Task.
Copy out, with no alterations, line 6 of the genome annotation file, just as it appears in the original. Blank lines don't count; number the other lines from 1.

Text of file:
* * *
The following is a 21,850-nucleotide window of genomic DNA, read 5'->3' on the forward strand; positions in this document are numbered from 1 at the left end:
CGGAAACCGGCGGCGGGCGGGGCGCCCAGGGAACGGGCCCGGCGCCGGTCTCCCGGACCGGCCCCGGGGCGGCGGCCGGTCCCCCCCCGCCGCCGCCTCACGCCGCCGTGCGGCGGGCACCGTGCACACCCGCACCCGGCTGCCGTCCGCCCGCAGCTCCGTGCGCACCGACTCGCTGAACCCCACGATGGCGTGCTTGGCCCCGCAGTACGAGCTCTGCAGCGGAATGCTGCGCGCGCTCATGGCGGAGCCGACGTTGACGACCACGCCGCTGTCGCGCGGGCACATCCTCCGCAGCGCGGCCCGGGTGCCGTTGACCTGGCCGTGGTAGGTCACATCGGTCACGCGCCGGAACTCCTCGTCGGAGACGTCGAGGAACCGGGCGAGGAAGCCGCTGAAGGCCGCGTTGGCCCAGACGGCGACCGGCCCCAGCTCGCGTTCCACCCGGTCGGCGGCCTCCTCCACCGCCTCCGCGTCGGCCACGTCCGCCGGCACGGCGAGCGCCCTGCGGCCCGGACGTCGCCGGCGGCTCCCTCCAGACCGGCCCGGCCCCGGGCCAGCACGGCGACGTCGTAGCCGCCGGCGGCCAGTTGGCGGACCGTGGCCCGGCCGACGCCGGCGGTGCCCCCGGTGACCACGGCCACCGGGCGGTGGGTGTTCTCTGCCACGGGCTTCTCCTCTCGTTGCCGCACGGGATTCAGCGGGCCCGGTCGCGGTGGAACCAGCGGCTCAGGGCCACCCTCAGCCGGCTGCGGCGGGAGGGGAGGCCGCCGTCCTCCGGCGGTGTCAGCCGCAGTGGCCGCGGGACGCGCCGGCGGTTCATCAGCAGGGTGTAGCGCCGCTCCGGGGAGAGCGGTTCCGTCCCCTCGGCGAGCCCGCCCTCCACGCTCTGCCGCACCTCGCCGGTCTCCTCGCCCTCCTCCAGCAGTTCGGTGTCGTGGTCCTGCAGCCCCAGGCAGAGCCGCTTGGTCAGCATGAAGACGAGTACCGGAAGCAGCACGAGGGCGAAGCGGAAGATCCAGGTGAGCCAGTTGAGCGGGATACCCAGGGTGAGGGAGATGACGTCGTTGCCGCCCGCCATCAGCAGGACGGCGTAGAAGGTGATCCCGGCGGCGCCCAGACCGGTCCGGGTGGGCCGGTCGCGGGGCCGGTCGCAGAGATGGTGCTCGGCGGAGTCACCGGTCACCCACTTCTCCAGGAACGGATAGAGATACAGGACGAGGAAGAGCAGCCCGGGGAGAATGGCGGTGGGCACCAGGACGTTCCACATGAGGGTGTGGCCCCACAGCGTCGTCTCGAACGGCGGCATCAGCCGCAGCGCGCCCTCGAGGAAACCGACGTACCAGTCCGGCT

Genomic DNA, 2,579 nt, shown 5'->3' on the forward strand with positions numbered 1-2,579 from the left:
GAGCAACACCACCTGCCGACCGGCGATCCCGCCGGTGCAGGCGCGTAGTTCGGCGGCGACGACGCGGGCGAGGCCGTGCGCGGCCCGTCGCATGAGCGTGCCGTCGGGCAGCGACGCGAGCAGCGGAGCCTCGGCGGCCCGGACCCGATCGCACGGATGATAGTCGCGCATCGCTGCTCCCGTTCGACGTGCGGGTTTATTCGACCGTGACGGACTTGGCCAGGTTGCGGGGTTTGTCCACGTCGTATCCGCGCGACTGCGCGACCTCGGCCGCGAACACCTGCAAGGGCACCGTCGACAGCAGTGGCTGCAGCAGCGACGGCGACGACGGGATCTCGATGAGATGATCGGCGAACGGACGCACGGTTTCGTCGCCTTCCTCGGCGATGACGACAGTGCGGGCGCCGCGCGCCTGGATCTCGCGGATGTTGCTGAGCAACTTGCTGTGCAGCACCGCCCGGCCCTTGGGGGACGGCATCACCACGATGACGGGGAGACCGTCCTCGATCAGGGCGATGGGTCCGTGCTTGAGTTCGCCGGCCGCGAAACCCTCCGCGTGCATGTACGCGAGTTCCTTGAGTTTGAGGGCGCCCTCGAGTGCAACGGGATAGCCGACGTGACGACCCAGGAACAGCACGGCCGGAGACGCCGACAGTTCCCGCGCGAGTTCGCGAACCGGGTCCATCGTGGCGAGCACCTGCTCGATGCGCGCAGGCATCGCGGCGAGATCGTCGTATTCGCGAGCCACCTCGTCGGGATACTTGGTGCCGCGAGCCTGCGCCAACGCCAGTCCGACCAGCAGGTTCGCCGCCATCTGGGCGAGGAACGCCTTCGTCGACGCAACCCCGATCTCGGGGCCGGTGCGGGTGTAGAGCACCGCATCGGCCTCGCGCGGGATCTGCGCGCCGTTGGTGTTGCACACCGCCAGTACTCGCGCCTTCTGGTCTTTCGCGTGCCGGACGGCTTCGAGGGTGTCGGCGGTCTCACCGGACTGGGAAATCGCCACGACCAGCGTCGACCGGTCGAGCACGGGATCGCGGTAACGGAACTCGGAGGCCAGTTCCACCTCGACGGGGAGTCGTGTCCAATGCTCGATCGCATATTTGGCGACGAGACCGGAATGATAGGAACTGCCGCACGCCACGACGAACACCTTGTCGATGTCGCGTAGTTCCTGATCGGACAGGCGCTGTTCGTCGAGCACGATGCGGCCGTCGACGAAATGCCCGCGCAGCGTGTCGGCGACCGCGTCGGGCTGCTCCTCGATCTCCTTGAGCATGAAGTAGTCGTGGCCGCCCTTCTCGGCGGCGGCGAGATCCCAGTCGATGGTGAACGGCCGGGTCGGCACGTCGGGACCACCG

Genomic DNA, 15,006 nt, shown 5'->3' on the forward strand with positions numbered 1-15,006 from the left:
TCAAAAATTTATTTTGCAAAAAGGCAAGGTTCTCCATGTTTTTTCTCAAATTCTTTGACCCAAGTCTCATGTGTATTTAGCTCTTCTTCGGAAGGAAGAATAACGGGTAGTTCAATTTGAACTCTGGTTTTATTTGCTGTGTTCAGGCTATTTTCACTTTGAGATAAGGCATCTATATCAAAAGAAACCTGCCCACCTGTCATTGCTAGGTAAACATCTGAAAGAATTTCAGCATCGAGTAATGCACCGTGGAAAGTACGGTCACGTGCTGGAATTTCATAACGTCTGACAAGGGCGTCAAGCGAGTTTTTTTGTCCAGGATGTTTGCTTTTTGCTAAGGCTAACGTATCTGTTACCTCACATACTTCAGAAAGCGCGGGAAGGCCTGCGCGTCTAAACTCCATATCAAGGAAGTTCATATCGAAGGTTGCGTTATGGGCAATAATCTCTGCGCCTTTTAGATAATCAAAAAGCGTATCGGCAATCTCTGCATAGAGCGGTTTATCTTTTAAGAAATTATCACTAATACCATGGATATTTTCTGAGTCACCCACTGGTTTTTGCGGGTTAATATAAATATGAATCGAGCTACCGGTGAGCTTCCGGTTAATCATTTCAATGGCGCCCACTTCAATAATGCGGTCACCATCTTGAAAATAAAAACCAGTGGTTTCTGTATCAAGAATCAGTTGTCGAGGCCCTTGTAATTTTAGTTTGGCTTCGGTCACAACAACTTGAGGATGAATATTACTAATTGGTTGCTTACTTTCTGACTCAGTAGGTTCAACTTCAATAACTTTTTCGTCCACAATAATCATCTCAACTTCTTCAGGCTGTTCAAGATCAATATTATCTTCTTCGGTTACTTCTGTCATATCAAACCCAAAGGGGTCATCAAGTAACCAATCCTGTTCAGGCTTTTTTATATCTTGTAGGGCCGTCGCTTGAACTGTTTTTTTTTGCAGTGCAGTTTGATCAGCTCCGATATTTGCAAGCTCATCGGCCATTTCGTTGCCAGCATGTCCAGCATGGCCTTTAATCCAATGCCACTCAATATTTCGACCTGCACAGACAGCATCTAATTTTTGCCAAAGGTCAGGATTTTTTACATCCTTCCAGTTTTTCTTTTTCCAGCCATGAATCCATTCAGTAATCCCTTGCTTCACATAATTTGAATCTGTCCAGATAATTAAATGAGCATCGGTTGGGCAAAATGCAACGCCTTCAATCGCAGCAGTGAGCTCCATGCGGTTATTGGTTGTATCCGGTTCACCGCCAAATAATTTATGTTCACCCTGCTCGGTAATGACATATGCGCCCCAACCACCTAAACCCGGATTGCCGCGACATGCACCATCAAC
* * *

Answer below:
TCAAAAATTTATTTTGCAAAAAGGCAAGGTTCTCCATGTTTTTTCTCAAATTCTTTGACCCAAGTCTCATGTGTATTTAGCTCTTCTTCGGAAGGAAGAATAACGGGTAGTTCAATTTGAACTCTGGTTTTATTTGCTGTGTTCAGGCTATTTTCACTTTGAGATAAGGCATCTATATCAAAAGAAACCTGCCCACCTGTCATTGCTAGGTAAACATCTGAAAGAATTTCAGCATCGAGTAATGCACCGTGGAAAGTACGGTCACGTGCTGGAATTTCATAACGTCTGACAAGGGCGTCAAGCGAGTTTTTTTGTCCAGGATGTTTGCTTTTTGCTAAGGCTAACGTATCTGTTACCTCACATACTTCAGAAAGCGCGGGAAGGCCTGCGCGTCTAAACTCCATATCAAGGAAGTTCATATCGAAGGTTGCGTTATGGGCAATAATCTCTGCGCCTTTTAGATAATCAAAAAGCGTATCGGCAATCTCTGCATAGAGCGGTTTATCTTTTAAGAAATTATCACTAATACCATGGATATTTTCTGAGTCACCCACTGGTTTTTGCGGGTTAATATAAATATGAATCGAGCTACCGGTGAGCTTCCGGTTAATCATTTCAATGGCGCCCACTTCAATAATGCGGTCACCATCTTGAAAATAAAAACCAGTGGTTTCTGTATCAAGAATCAGTTGTCGAGGCCCTTGTAATTTTAGTTTGGCTTCGGTCACAACAACTTGAGGATGAATATTACTAATTGGTTGCTTACTTTCTGACTCAGTAGGTTCAACTTCAATAACTTTTTCGTCCACAATAATCATCTCAACTTCTTCAGGCTGTTCAAGATCAATATTATCTTCTTCGGTTACTTCTGTCATATCAAACCCAAAGGGGTCATCAAGTAACCAATCCTGTTCAGGCTTTTTTATATCTTGTAGGGCCGTCGCTTGAACTGTTTTTTTTTGCAGTGCAGTTTGATCAGCTCCGATATTTGCAAGCTCATCGGCCATTTCGTTGCCAGCATGTCCAGCATGGCCTTTAATCCAATGCCACTCAATATTTCGACCTGCACAGACAGCATCTAATTTTTGCCAAAGGTCAGGATTTTTTACATCCTTCCAGTTTTTCTTTTTCCAGCCATGAATCCATTCAGTAATCCCTTGCTTCACATAATTTGAATCTGTCCAGATAATTAAATGAGCATCGGTTGGGCAAAATGCAACGCCTTCAATCGCAGCAGTGAGCTCCATGCGGTTATTGGTTGTATCCGGTTCACCGCCAAATAATTTATGTTCACCCTGCTCGGTAATGACATATGCGCCCCAACCACCTAAACCCGGATTGCCGCGACATGCACCATCAAC